Universal Remote ≠ Easy Remote

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I spent some time this afternoon helping a retired and widowed neighbor install a new set-top box and reprogram her universal remote.

There were several things about this process that troubled me.

The first is that the telephone company doesn’t send their service technicians out into the field with replacement boxes. This results in a delay while the replacement unit is drop-shipped. And it also results in either a second service call, or the customer leaning on a neighbor to do the install. (Will this problem disappear once all retired people are Gen-X or younger?)

The second is since the newer box is smaller than the older box, the company’s instructions to ship the old set-top box back in the cardboard box the new unit came in are geometrically impossible.

The third is the universal remote.

I will admit that this particular remote is a better solution than my neighbor juggling five remotes (TV, stereo, set-top box, DVD player, VCR player). When it works, it works beautifully.

But it suffers from two problems:

  1. The uni-directional nature of the consumer IR remote protocol.
  2. The confusing UI on the remote.

I obviously can not fault Logitech for problem 1. But for problem 2 to exist at all on a device with that big of a color screen is sad.

Whatever sequence of events causes the remote to get out of sync with the devices happens often enough that my poor neighbor must frequently use the “repair programming” feature of the remote. And I say poor neighbor because the wizard-like procedure confuses even this seasoned geek. I can’t fathom the frustration she feels.

All of the unit’s prompts to repair/resync its programming are plain-text, without any pictures, or even a reminder of what type of device each is. The wording was precise, but still confusing. Just a little bit more context of what and why it’s doing each step would help greatly. As in, “I think I just turned on your TV, stereo, and cable box, and turned off your DVD player and VCR; can you please confirm this as I ask you the state of each device?” (But with fewer words!)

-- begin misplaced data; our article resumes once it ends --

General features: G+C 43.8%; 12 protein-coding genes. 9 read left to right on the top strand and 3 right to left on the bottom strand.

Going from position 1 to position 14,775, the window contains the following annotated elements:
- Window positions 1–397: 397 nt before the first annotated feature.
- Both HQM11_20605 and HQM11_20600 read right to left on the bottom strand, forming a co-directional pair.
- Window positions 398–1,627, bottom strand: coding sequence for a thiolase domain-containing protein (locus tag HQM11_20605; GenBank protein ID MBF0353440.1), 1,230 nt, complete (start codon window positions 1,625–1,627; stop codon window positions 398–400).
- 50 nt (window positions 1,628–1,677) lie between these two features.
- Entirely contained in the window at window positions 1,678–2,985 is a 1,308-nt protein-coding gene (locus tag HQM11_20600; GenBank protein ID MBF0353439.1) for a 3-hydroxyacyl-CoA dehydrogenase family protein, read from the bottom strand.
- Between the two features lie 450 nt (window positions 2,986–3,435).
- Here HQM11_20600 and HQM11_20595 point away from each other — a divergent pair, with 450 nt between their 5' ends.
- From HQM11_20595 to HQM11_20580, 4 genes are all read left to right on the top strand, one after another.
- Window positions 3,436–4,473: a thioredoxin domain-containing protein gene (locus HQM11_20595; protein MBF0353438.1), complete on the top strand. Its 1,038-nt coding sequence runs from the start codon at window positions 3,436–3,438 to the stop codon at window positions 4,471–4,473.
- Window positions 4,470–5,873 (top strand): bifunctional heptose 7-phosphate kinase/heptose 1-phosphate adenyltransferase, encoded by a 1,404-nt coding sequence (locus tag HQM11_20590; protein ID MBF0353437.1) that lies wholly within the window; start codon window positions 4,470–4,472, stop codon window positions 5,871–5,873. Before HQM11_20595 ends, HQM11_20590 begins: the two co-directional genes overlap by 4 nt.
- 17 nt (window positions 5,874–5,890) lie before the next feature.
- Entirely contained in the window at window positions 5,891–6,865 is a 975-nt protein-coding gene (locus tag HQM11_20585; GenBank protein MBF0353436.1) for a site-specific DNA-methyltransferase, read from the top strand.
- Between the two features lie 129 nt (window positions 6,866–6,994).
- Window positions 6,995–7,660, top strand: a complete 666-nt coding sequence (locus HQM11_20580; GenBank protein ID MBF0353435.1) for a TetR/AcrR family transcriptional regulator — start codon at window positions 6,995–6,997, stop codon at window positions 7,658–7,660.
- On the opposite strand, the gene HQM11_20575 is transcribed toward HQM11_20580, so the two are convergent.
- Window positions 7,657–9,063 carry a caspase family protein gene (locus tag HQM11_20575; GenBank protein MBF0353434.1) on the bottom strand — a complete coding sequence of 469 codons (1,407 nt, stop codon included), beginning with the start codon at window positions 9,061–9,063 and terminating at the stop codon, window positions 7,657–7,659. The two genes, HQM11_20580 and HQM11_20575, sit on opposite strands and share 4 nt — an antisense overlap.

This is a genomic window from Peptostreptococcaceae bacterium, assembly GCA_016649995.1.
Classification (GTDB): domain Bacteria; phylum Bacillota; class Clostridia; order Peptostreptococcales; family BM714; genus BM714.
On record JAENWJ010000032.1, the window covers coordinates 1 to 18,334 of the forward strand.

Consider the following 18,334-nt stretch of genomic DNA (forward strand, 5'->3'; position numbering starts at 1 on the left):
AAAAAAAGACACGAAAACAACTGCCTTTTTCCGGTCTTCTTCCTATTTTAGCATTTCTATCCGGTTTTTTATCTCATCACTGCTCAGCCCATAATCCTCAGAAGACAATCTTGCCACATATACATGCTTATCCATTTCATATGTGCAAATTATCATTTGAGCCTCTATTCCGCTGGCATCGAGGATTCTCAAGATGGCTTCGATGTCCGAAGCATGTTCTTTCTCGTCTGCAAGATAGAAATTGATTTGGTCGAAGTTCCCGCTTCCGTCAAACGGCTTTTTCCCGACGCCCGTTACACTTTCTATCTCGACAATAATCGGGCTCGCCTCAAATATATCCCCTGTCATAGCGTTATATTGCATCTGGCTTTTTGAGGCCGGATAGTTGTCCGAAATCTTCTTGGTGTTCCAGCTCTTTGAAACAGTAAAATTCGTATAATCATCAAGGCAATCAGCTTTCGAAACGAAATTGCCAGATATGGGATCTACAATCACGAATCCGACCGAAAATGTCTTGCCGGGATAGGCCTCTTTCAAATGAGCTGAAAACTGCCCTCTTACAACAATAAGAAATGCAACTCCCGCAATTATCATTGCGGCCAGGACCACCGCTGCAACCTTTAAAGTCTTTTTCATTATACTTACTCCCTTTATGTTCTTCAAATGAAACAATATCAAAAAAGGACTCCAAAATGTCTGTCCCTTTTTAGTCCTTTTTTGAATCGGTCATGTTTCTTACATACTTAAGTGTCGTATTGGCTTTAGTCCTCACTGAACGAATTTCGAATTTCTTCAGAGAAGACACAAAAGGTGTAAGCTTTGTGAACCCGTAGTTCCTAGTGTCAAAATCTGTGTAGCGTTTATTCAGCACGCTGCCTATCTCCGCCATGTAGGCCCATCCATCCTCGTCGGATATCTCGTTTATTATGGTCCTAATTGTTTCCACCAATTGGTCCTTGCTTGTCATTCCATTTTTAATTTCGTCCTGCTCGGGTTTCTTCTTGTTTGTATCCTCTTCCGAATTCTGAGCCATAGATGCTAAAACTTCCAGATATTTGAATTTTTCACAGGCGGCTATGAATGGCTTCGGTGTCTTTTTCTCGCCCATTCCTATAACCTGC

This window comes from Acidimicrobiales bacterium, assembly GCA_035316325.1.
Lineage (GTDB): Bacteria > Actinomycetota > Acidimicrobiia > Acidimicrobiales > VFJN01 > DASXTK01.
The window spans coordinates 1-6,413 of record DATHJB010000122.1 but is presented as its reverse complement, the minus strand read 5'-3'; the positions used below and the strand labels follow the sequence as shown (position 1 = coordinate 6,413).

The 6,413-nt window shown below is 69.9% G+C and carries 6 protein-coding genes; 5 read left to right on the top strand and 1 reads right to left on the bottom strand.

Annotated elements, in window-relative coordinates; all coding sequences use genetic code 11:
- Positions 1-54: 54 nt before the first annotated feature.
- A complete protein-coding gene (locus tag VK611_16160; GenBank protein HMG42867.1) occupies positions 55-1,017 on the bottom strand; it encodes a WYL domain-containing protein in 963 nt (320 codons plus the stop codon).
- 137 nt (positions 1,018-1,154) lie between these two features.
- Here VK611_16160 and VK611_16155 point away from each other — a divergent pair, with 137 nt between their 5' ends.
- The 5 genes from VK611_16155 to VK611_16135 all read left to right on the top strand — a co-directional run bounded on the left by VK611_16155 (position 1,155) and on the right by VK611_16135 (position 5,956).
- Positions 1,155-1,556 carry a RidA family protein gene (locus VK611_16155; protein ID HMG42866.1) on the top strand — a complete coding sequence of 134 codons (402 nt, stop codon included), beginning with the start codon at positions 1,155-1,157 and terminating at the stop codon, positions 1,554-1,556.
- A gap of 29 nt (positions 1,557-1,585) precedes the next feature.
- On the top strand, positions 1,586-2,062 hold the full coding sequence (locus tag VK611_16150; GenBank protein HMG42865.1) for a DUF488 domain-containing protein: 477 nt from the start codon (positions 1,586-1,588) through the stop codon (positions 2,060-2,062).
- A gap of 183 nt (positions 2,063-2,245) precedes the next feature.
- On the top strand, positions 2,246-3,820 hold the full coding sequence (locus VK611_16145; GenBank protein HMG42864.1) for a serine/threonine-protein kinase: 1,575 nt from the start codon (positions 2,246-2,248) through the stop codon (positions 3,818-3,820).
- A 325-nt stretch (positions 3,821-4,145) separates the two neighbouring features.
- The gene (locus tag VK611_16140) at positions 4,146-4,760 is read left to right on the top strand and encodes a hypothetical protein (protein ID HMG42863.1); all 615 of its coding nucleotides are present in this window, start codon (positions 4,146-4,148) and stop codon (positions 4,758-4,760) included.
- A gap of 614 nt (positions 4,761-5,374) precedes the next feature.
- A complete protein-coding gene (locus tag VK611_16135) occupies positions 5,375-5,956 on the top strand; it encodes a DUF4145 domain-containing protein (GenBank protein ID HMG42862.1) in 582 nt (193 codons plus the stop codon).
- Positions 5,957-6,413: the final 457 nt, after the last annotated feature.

And a simple icon of a TV, DVD, VHS tape, etc. would be a great way to reinforce which device you should be looking at when the remote asks you if it’s on or off. A picture specific to each model that shows you how to tell would be even better. (Would you believe there are at least three different colors used to indicate “ON” among these 5 devices?)

A universal remote should work so seamlessly that it all but becomes invisible (and it should work in the dark, without you having to look down at it). There is room for something magical in this space, but Logitech clearly hasn’t yet found the right spell. Nor is the Apple TV remote even attempting to be in this space, but I can’t help but wonder how amazing a full Apple TV will be. Will it solve the problem of universal remotes? Will it even need to?

Author: Peter Sheerin

Peter Sheerin is best known for the decade he spent as the Technical Editor of CADENCE magazine, where he was the acknowledged expert in Computer-Aided Design hardware and software. He has a long-standing passion for improving usability of software, hardware, and everyday objects that is always interwoven in his articles. Peter is available for freelance technical writing and product reviews, and is exploring career opportunities in interaction design. His pet personal project is exploring the best ways to harmonize visual, tactile, and audible symbols for improving the effectiveness of alerting systems.

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